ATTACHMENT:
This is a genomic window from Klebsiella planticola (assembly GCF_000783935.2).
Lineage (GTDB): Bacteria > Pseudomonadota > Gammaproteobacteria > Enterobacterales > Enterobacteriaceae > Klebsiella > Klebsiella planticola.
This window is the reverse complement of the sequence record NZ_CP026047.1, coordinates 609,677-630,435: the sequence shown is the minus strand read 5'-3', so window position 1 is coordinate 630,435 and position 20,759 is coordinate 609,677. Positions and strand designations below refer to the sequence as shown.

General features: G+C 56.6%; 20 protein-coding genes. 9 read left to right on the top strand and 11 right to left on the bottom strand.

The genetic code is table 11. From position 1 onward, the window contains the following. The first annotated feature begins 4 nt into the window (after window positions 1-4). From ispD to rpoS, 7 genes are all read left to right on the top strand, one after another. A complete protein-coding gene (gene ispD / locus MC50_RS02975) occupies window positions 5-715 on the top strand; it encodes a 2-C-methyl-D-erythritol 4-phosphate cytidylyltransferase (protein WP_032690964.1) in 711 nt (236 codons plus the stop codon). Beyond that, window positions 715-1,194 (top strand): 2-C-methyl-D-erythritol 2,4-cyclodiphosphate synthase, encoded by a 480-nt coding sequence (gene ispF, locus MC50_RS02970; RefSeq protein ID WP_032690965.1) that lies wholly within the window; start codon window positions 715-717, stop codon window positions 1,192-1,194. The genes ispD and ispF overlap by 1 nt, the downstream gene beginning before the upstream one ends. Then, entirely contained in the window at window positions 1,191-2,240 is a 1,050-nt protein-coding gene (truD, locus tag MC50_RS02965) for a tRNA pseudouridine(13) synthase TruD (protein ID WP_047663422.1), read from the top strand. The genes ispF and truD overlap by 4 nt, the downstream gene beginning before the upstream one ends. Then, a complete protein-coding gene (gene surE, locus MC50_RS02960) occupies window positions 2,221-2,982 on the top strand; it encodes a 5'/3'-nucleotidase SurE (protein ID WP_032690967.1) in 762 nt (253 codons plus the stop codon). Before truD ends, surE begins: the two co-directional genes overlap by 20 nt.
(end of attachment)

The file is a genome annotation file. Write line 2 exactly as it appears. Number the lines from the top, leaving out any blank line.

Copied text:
Lineage (GTDB): Bacteria > Pseudomonadota > Gammaproteobacteria > Enterobacterales > Enterobacteriaceae > Klebsiella > Klebsiella planticola.